By Irra Lee of Te Waha Nui
Pacific stories spanning generations emerged through film and poetry at a South Auckland art exhibition about the Dawn Raids.
The Educate to Liberate exhibit at the Fresh Gallery Ōtara, which ran from early April until last week, featured photographs, artwork and Polynesian Panther memorabilia from the 1970s Dawn Raid era.
Filmmaker Robert George, alongside curator Pauline Smith, offered people affected by the raids a chance to tell their stories.
The Dawn Raids saw police and immigration officials target the homes of Polynesian immigrants in the early hours of the morning in a government crackdown on alleged overstaying.
Reverend Alec Toleafoa of the Polynesian Panthers said the exhibition’s first showing in Invercargill last year saw people coming forward with “really powerful and really amazing” stories.
“What I’ve seen [the exhibition] do is bring out people’s own experiences of the Dawn Raids.
“Often, when those stories emerge, it’s the first time they’ve ever been told.
‘Telling often healing’
“The people who tell them often find the telling of it very healing.”
The Polynesian Panthers formed in 1971 and fought racism against Pacific people through political activism.
A week into the exhibition, the next generation of Pasifika also raised their voices through spoken word poetry.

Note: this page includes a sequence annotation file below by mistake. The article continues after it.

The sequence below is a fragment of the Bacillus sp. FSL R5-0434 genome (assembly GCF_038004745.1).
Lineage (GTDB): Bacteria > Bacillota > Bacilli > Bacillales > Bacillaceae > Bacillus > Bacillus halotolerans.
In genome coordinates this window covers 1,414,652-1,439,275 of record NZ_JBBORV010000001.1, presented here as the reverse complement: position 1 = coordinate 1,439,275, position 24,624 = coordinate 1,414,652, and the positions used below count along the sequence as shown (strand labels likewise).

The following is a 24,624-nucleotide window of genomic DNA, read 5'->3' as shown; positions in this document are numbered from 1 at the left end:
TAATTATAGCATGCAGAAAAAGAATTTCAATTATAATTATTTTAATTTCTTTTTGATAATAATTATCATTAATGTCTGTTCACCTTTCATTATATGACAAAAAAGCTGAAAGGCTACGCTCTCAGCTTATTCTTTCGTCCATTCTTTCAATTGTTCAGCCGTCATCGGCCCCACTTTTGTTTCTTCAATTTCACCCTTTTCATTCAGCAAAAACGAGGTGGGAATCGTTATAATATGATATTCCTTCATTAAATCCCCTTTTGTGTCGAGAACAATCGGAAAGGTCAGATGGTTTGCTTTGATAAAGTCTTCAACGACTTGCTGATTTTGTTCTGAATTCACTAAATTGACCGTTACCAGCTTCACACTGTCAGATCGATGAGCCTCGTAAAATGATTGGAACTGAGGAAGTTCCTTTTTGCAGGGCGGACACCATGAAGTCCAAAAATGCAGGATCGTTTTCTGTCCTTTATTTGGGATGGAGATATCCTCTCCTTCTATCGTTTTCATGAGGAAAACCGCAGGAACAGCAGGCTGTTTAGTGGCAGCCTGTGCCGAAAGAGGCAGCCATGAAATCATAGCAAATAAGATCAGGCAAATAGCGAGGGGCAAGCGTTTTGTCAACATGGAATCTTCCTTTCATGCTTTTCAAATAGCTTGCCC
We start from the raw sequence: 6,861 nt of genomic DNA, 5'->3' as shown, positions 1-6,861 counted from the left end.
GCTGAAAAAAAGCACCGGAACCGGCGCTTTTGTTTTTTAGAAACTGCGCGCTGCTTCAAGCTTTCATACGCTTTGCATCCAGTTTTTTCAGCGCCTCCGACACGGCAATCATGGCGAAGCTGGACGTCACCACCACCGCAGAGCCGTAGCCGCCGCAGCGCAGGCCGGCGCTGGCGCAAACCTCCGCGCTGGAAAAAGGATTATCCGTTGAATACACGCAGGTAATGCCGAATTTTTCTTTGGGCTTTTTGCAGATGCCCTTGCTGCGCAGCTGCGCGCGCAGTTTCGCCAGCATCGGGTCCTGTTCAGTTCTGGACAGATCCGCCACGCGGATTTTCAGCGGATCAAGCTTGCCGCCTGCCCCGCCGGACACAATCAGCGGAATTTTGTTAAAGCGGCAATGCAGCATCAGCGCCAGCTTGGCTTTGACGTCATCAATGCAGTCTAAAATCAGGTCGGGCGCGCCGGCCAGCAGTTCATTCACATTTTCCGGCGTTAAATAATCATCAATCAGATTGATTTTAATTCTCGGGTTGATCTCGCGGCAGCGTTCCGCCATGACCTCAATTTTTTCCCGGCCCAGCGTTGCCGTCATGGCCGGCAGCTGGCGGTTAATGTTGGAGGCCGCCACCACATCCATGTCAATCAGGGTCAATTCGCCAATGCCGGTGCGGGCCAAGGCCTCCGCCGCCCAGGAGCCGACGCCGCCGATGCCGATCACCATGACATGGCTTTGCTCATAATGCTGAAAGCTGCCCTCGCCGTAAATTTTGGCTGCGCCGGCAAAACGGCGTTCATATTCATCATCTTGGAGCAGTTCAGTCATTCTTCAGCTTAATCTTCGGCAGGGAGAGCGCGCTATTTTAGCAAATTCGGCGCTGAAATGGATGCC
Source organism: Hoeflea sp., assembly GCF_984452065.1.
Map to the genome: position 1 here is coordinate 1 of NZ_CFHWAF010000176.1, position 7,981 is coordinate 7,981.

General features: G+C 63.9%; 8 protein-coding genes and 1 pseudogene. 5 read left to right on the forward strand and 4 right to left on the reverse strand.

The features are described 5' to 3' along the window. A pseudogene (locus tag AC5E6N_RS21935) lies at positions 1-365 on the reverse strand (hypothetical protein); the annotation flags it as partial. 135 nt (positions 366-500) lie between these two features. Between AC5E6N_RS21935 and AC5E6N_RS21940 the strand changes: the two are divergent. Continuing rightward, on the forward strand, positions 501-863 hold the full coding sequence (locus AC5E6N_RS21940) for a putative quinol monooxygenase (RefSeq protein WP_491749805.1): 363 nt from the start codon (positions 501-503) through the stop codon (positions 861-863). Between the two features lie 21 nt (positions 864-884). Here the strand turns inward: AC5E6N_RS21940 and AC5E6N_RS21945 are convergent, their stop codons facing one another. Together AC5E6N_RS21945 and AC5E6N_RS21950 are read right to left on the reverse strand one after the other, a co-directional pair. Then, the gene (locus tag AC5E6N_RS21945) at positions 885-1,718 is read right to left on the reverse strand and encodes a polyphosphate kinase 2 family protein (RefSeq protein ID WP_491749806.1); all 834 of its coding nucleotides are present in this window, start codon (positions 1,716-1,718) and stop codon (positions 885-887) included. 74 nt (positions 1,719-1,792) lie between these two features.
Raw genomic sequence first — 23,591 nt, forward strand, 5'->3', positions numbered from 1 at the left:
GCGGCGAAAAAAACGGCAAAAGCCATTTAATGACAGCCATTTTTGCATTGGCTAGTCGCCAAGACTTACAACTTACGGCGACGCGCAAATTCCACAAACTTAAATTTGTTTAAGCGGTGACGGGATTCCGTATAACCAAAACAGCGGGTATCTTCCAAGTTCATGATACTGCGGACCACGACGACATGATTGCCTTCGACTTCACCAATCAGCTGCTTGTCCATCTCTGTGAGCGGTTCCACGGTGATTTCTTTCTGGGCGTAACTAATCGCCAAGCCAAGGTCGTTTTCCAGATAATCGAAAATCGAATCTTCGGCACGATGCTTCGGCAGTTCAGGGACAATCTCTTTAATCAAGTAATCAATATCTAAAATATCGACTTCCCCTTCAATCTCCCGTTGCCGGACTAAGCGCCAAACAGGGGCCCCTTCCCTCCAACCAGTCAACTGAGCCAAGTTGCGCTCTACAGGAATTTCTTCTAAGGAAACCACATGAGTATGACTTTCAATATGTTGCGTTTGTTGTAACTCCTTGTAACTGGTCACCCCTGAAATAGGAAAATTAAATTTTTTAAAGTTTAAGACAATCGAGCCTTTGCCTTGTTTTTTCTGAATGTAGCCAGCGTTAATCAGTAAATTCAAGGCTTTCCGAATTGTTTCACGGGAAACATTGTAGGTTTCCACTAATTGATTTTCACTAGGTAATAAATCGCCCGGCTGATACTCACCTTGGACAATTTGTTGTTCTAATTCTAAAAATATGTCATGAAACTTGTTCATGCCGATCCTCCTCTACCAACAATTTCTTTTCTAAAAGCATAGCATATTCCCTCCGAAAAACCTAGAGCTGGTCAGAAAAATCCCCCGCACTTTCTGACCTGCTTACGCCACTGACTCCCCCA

Youth organisation, Action Education and South Auckland Poets Collective hosted an open mic evening at the gallery, where 60 people attended.
Spoken word artist Eric Soakai, 21, said he was inspired to write his poem after he learnt about the racial injustices against Pacific Islanders during the Dawn Raids.
Soakai said his poem They Will Remember Our Names — an “an ode to those who disrupt spaces” — started from a place of anger before it became a piece celebrating Polynesian people’s resolve.
“To perform it in a space that honours those who held it down in a political sense… it really brought a warmth to my heart,” he said.
Sixteen-year-old Aigagalefili Fepulea’i-Tapua’i, a fellow spoken word artist, said she wrote her poem 275 Love Letters to Southside — which reflected on what it meant to live in South Auckland — after she learnt about the Dawn Raids at school.
“I think the Dawn Raids had a very dramatic effect on all of the Pacific Islander community.
“I feel like it’s something that the newer generation or my generation take for granted when it comes to the Polynesian Panthers and how hard they fought for rights that we have now,” she said.
Despite this progress, Fepulea’i-Tapua’i’s said there was still work to be done to make sure Pacific viewpoints were represented in issues that affected them. She said spoken word poetry provided a good medium to encourage that voice.
“We’re always hearing that Islanders weren’t smart enough to be able to tell their own stories.”
“If kids are hearing that all the time, they’ll start to believe it and they’ll start to limit themselves. So, I think it all starts with encouraging our youth.”
Irra Lee is a final year Bachelor of Communication Studies student journalist and is editor of Te Waha Nui.
Spoken word poetry at the Dawn Raids exhibition. Video: Irra Lee/Te Waha Nui